Interactive Tour Map
Travel insurance is compulsory for all tours with 50 Degrees North. Please ensure that you have this organised as we will need to see proof of this upon issuing your tour documentation. Please contact us for a quote or visit http://www.suresave.net.au/
Practical budgeting information before your departure to Norway
Norway has a few items that typically surprise travellers when visiting Norway for the first time. Alcohol and luxury items are heavily taxed and therefore prices are higher than you would expect. On the other hand, necessities such as bread and milk, are taxed low and therefore are great value.
We recommend that you bring all the alcohol you’re allowed to bring into the country when you arrive. There are many lovely parks and balconies where you can enjoy your duty free. However, be sure not to bring more than you’re allowed!
As of May 2014, the allowances according to Visit Norway are:
Minimum age: 18/ 20*
1 litre of beverages with more than 22% up to and including 60% alcohol per volume as well as 1½ litre with more than 2.5% up to and including 22% alcohol per volume or three litres with more than 2.5% up to and including 22% alcohol per volume
2 litres of beer with more than 2.5 % or other beverages with more than 2.5% up to and including 4.7% alcohol per volume.
This means that you may for example bring with you five litres of beer provided you do not have any other alcoholic beverages with you.
*For importing alcoholic beverages with more than 22% alcohol per volume the minimum age is 20.
It’s illegal to bring extra alcohol into Norway and can end up costing you. Another thing you should bring and not buy in Norway is razor blades. Good razor blades in Norway are expensive.
Norway in a Nutshell luggage porter service
We include a porter service which offers a safe and secure transportation of your luggage between Oslo and Voss/Bergen (the Norway in the Nutshell component of the tour).
Please leave your luggage at the hotel reception before 6:30AM and the Porter service will then pick your luggage up and bring it to your destination hotel, where it will be available at 9:00PM the same day.
The luggage service allows you to travel between Oslo and Bergen with just a small day/overnight bag.
Please note that 1 piece of luggage per person is included unless otherwise specified.
Self-catering in Norway
Written by Jayde Kincaid, who married a Norwegian, and was happily (albeit with some hesitation) introduced to a world of Norwegian every day food habits.
At 50 Degrees North, we want to encourage our travellers to try local Norwegian food & drink. This may seem difficult in Scandinavia in general without a large budget, and in particular Norway. Some of the more remote villages you might visit have limited restaurants or cafes, some of which can be pretty expensive. There is certainly no street food! One way to get about sampling local food is by self-catering. You will find plenty of friendly locals in the small town grocery stores and supermarkets who will be happy to help you picking out local ingredients. Just don’t be shy – ask! And, don’t rush – make your local small town shopping part of your holiday experience. Read the local notice boards, and enjoy an ice cream out the front when you have finished. It is what the locals do!
Note: Statoil cups - a good idea to save money as you drive around Norway: purcahse a Statoil (petrol station) metal cup and you get free refills of coffee, tea and hot chocolate at the Statoil stations.
Norway has an extensive range of grocery stores, and in most small villages you will find at least one, if not two or three grocery stores. However, they do have limited opening hours, and except for ‘Bunnpris’, they are all closed on Sundays. You will see the weekend hours shown in brackets on the store sign out front. If you are arriving in a larger town, we do suggest you stock up with some staples before you head out into the mountains or on a coastal drive.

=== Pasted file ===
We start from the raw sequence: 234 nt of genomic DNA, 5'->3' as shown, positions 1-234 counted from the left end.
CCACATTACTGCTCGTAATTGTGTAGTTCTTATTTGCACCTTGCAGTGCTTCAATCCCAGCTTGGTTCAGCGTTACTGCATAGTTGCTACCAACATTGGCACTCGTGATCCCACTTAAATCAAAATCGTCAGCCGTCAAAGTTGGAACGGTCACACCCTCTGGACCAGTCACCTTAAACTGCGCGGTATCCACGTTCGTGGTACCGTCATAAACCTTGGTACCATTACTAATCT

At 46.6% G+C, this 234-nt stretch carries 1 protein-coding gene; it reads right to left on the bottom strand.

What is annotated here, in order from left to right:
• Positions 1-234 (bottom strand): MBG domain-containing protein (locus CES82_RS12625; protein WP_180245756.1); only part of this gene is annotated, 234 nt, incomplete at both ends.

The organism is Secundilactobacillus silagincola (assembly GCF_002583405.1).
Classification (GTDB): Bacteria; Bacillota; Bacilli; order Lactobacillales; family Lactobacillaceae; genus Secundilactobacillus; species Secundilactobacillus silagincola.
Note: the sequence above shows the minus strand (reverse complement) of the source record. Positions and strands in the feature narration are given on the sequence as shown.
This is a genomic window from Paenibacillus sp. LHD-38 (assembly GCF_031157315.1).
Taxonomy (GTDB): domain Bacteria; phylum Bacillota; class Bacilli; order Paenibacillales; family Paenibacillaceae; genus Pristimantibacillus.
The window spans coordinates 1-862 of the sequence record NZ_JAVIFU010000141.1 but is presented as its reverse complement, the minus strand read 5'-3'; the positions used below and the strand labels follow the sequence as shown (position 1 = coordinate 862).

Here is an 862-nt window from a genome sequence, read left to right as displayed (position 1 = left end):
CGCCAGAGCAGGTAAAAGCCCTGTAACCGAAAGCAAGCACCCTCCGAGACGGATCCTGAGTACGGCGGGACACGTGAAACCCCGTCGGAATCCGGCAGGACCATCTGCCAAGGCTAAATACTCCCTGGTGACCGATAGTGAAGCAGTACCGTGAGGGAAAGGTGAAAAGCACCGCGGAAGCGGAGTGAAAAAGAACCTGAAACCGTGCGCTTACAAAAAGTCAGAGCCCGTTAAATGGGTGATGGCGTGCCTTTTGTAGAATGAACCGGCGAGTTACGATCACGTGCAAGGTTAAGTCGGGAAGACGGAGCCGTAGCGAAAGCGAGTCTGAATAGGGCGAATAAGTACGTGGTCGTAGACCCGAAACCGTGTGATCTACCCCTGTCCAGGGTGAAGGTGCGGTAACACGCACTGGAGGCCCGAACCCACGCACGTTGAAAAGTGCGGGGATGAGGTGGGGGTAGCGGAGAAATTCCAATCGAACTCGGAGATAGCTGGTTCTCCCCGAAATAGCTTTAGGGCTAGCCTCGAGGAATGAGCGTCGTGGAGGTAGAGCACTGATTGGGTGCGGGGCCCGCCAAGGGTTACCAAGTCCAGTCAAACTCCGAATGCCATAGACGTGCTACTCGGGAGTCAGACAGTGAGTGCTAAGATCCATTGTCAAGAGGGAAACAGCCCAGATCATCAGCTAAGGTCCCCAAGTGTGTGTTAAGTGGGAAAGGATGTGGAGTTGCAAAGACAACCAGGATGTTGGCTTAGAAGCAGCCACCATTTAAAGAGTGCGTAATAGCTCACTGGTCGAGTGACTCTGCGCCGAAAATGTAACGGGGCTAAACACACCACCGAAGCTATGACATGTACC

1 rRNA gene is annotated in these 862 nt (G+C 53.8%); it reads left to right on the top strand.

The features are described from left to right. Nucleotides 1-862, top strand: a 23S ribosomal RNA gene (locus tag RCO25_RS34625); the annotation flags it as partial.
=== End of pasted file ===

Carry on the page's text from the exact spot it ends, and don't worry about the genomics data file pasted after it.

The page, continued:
A few tips:
• Plastic bags are NOK1-2 and you will always need to pack your own shopping.
• You can recycle your bottles and cans for a receipt that you can cash in. Recycling points are found in all stores.
• Alcohol sold in food stores (mainly beer and cider) is restricted by government regulation to certain hours. This varies slightly, but on weekdays alcohol sales stop at 8pm regardless and on Saturdays at 6pm. Outside these hours and on Sundays you can only buy alcohol in licensed restaurants or bars.
• Any alcohol over 4.7% can only be bought at special government controlled liquor store (Vinmonopolet). These are very rare in smaller remote towns and villages, so stock up before you leave the city.
Meatballs or “meatcakes’: these come in all shapes, sizes and quality. They are generally really tasty and a bit better than what you find at IKEA. Also pick up a packet of dried ready-made brown sauce that goes with them. Be on the look out for Lingonberry sauce/jam, or even fresh lingonberries that you can use to make a fresh sauce (little red circular berries). Don’t add too much sugar, they are served quite tart.
If you want to try to make this brown sauce yourself, buy some ‘brunost’ (brown cheese), the required creams and follow the recipe below.
Hotdogs: known as ‘pølse’ in Norwegian, hot dogs are abundant in Norway. Cheap and cheerful – pølse is THE fast food of Norway. They are sold at service stations, newsagents, corner stores and fast food outlets. Pølse come with a dazzling variety of toppings and bread. Some of the pølse highlights would be the bacon wrapped ones, sprinkled with dried onion, mustards and mayonnaise. You will also find them wrapped in waffles (mostly in and around Fredrikstad) or the Norwegian pancake, ‘lompe’.
Note: there are strict requirements by the Food Safety commission for traditional pølse to be of the highest quality and they have even set requirements for what types of ingredients are allowed.
Like Norwegian beer, you will find seasonal pølse – Christmas pølse (Julepølse) is obviously found only in the lead up to the celebrations.